The Sandoval Signpost

An Independent Monthly Newsmagazine Serving the Community since 1989


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The Gauntlet - Illustration İRudi Klimpert

letters, opinions, editorials

The Signpost welcomes letters of opinion to encourage dialog in the community. Letters are subject to editing for length, clarity, libel, and other considerations.

re: Placitas Volunteer Fire Brigade deserves praise (and donations)

Recently my husband and I were traveling back to Placitas from a trip to Albuquerque, when we rounded the corner of the S-curve and spotted a motorcycle out of control sliding to a stop on its side. As we came upon the scene we noticed the rider covered in blood and obviously in pain.

What really surprised us was the rapid arrival of the Placitas rescue vehicle. Out jumped its driver and he immediately went to providing medical care to the motorcycle rider. Before we could render much assistance, he was joined by other members of the rescue group (one was wearing a Placitas fire-and-rescue shirt). They arrived even before the sheriff’s deputy or a Bernalillo rescue truck. My husband and I were amazed by their professional manner and the rapid treatment the group rendered the rider.

I was mindful of a recent visit to our house by the Placitas Fire Department soliciting donations and giving us house numbers. Sheepishly I remembered tossing their donation envelope aside, thinking our annual donation to the Salvation Army was money better spent. But after witnessing the accident in our “backyard” and the rapid and professional treatment given by the Placitas folks, we’re rethinking that donation request.

Could you give us the correct address to send that donation to? Thank you. And thank you, volunteers, that make up the Placitas Fire Department.

—M. GARRISON, Placitas

Editor’s Note: Placitas Volunteer Fire Department address for donations is P.O. Box 567, Placitas, NM 87043, or you can download a donation form at under Contact Us. Their nonemergency number is 867-5080.

re: pro-Intel “County Line”

On reading Sandoval County Commission chairman William Sapien’s opinion piece [in the October 2005 Signpost] on Intel’s $16 billion bond deal, the message I got loud and clear was this: it’s a done deal, get over it, other states and countries shell out far more to industry to keep jobs than you’ve had to, and you should be glad for the half a loaf that you got.’

Sapien points out that Intel’s $16 billion industrial-revenue bond approved a year ago by the county is “fast becoming ancient history.”

Not “ancient history” and definitely not mentioned as one of those “benefits” that “keep getting better with time” is the county’s current and desperate need for new schools in Rio Rancho. The $95 million ($15 million of which has already been earmarked for Daymon Ely’s train set) won’t even make a dent in what will be needed to build new schools, not to mention added demands for municipal services, sewage treatment, fire and police protection, water (there’s a whole other story!), garbage collection, etc, etc.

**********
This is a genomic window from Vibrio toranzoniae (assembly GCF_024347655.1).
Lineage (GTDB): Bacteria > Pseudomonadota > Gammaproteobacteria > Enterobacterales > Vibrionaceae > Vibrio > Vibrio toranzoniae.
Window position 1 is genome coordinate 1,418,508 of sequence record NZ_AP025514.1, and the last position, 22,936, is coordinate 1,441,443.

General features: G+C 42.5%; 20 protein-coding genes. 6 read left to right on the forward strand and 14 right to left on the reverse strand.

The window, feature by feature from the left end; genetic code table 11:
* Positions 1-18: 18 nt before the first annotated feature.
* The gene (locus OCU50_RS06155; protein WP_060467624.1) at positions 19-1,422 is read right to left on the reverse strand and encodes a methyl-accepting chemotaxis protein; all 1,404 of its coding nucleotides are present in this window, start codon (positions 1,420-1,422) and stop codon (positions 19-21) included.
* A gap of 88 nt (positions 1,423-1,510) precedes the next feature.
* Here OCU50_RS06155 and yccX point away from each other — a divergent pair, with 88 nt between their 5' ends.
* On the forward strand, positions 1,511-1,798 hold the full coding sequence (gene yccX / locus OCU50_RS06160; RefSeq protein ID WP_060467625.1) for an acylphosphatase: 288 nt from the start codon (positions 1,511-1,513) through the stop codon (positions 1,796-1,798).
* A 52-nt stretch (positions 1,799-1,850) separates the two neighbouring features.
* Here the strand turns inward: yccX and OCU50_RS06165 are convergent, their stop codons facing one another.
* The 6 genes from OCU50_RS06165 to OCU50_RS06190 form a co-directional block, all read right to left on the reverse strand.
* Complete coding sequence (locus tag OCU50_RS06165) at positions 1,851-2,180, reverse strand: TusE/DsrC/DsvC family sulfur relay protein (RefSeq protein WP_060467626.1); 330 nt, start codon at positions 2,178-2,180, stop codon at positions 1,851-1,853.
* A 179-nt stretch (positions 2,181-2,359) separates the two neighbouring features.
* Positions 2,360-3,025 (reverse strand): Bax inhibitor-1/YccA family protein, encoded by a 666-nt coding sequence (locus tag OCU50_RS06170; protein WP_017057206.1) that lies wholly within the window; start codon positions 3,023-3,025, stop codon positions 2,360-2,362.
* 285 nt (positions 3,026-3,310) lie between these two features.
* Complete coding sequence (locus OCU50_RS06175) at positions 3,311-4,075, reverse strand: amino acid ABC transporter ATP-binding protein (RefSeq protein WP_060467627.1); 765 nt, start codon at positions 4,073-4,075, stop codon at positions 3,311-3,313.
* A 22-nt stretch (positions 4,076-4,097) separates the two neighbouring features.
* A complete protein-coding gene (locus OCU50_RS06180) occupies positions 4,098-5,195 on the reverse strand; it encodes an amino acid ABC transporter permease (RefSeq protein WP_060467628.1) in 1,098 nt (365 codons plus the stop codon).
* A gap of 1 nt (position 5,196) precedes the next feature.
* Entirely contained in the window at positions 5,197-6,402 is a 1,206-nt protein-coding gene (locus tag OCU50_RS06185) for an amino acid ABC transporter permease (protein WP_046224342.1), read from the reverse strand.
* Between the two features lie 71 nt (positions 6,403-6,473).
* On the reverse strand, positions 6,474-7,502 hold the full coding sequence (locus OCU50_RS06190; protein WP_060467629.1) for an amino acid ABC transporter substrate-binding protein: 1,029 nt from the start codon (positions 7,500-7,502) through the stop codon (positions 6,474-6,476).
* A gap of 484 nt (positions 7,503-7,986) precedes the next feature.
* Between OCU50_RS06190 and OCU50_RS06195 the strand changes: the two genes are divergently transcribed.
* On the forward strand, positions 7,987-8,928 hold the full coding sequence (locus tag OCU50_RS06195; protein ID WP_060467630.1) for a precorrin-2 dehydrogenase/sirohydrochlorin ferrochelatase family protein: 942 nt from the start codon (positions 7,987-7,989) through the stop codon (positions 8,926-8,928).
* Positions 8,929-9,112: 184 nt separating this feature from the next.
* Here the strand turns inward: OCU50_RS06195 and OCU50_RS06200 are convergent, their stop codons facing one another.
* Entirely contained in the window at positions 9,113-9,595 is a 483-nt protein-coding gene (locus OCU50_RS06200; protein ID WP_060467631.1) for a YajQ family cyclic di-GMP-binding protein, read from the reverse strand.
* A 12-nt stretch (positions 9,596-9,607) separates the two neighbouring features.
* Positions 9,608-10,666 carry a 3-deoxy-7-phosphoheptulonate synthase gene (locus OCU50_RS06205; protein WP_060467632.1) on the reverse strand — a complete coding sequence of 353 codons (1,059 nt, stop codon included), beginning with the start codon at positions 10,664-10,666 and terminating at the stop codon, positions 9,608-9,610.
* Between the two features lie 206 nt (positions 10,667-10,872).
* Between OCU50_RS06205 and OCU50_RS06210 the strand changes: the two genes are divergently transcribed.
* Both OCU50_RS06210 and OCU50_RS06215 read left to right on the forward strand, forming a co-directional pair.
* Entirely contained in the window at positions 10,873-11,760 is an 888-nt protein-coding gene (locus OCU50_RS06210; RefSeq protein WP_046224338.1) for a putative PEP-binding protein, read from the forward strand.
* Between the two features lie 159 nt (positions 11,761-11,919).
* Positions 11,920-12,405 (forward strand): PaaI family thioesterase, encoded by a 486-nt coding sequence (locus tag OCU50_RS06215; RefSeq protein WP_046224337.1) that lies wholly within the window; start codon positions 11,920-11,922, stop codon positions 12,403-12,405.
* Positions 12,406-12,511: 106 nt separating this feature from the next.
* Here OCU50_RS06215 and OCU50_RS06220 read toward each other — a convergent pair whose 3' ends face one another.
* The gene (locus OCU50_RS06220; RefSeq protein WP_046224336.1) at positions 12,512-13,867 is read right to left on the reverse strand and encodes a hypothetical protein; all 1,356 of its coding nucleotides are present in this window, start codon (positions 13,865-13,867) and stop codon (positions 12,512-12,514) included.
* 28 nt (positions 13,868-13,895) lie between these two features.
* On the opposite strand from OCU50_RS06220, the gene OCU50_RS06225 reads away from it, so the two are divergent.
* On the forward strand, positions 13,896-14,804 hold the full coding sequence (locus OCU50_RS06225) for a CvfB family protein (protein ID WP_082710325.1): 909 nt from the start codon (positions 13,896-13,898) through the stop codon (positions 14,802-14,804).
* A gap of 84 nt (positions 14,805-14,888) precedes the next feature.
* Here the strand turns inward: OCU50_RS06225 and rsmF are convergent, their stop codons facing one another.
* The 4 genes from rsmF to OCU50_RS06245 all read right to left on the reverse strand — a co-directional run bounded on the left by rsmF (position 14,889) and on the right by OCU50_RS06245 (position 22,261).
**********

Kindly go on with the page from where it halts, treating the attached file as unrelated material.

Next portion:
Intel got $2 billion in tax breaks on the $16 billion deal. What percentage of that is $95 million? You do the math; my calculator can’t handle that many zeros.

The county did no formal economic analysis when it approved the bond deal in September 2004, but two months earlier, with little fanfare, a study came out from the New Mexico Bureau of Business and Economic Research that showed the 1995 $8 billion IRB cost Sandoval County $15 million in tax breaks for 2002 alone. Sandoval County and Rio Rancho both have had to cut budgets. The bureau projected net losses of $225 million over the fifteen-year life of the $8 billion bond—almost ten times the $27 million net loss originally predicted.

Yes, it just keeps getting better with time! Once again the taxpayers of Sandoval County are forced to subsidize our local corporate-welfare queen, one of the wealthiest corporations in the world.

One more point: the commentary states that the terms of the bond agreement “were deliberated fully in public and extensively reported by the news media before, during and after the Commission gave its approval.” This is a lie. The deal was deliberated behind closed doors by Mr. Ely while he was serving on the task farce that exonerated Intel for its pollution of the air we breathe. Mr. Ely was recently censured by our state attorney general for violating the Open Meetings Act and came within a whisker of being hauled up on charges.

If I were Mr. Sapien, who I think is good and decent man, I would be embarrassed to have my name appear as the author of this whopper. Whoever did write it should be ashamed of themselves. We don’t need this type of Beltway BS in our local government.


re: intelligent design

In the ongoing debate concerning the teaching of evolution verses intelligent design I find that an interesting dynamic has emerged. Those who support the position of teaching “evolution only” have taken on the mantle of orthodoxy with a fervor no less than those who supported the “world is flat” theory of Galileo's time.

Let's be clear. Evolution, as a description of the origin of life, is a theory not an established scientific fact as some would propose. While it may be true that some species have evolved into somewhat different varieties of the same species, i.e., cottontails and jackrabbits, no one really knows with absolute certainty how different forms of life originated. Where did fish come from? Where did reptiles come from? Where did birds come from? Where, in fact, did man come from? Science currently provides no absolutely certain answers to these questions.

Why is it then that the “evolutionists” take the intolerant position that no other theory for the origin of life is possible? Or that no other theory for the origin of life can be taught to our children in school? With all the intolerance of the orthodox thinkers of Galileo's day or the Talibanic zealots of today they want to deny our students the opportunity to explore alternative theories. “You must believe what we believe,” they say.

It was my understanding (or perhaps misunderstanding) that childhood education was about teaching critical thinking skills not the simple parroting of someone else's beliefs. Nuclear scientists speak of “atomic theory” because they know how little they really know about their area of science. Evolutionists, on the other hand, arrogantly proclaim they know the answers to the origin of life, and no one is allowed to challenge them, let alone suggest to our children that there is an alternate theory. How sad for our children!